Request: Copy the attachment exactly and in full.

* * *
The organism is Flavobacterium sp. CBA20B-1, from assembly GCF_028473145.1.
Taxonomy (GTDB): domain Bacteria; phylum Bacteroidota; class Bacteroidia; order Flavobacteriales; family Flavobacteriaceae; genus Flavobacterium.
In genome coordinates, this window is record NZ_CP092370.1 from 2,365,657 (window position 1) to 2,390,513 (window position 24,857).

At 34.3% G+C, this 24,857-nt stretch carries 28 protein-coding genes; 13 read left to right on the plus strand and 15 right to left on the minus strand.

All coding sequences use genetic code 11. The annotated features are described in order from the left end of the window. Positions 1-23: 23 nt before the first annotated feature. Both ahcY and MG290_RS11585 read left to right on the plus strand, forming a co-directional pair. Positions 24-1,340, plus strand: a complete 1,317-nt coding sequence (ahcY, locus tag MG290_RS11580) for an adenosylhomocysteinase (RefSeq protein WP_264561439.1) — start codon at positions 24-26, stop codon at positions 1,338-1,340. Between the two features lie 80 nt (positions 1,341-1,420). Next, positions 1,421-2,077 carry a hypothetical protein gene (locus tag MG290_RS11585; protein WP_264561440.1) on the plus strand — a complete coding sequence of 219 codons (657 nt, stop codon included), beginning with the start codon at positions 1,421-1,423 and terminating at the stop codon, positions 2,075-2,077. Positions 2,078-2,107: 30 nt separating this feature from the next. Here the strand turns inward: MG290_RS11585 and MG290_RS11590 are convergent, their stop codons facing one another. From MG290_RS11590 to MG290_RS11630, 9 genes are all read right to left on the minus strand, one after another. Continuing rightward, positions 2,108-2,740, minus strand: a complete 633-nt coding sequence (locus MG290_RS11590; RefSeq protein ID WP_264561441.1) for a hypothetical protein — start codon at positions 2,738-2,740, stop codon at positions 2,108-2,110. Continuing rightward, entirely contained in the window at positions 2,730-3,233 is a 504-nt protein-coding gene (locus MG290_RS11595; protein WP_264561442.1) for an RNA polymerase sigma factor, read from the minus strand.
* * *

The organism is Flavobacterium sp. CBA20B-1, from assembly GCF_028473145.1.
Taxonomy (GTDB): domain Bacteria; phylum Bacteroidota; class Bacteroidia; order Flavobacteriales; family Flavobacteriaceae; genus Flavobacterium.
In genome coordinates, this window is record NZ_CP092370.1 from 2,365,657 (window position 1) to 2,390,513 (window position 24,857).

At 34.3% G+C, this 24,857-nt stretch carries 28 protein-coding genes; 13 read left to right on the plus strand and 15 right to left on the minus strand.

All coding sequences use genetic code 11. The annotated features are described in order from the left end of the window. Positions 1-23: 23 nt before the first annotated feature. Both ahcY and MG290_RS11585 read left to right on the plus strand, forming a co-directional pair. Positions 24-1,340, plus strand: a complete 1,317-nt coding sequence (ahcY, locus tag MG290_RS11580) for an adenosylhomocysteinase (RefSeq protein WP_264561439.1) — start codon at positions 24-26, stop codon at positions 1,338-1,340. Between the two features lie 80 nt (positions 1,341-1,420). Next, positions 1,421-2,077 carry a hypothetical protein gene (locus tag MG290_RS11585; protein WP_264561440.1) on the plus strand — a complete coding sequence of 219 codons (657 nt, stop codon included), beginning with the start codon at positions 1,421-1,423 and terminating at the stop codon, positions 2,075-2,077. Positions 2,078-2,107: 30 nt separating this feature from the next. Here the strand turns inward: MG290_RS11585 and MG290_RS11590 are convergent, their stop codons facing one another. From MG290_RS11590 to MG290_RS11630, 9 genes are all read right to left on the minus strand, one after another. Continuing rightward, positions 2,108-2,740, minus strand: a complete 633-nt coding sequence (locus MG290_RS11590; RefSeq protein ID WP_264561441.1) for a hypothetical protein — start codon at positions 2,738-2,740, stop codon at positions 2,108-2,110. Continuing rightward, entirely contained in the window at positions 2,730-3,233 is a 504-nt protein-coding gene (locus MG290_RS11595; protein WP_264561442.1) for an RNA polymerase sigma factor, read from the minus strand.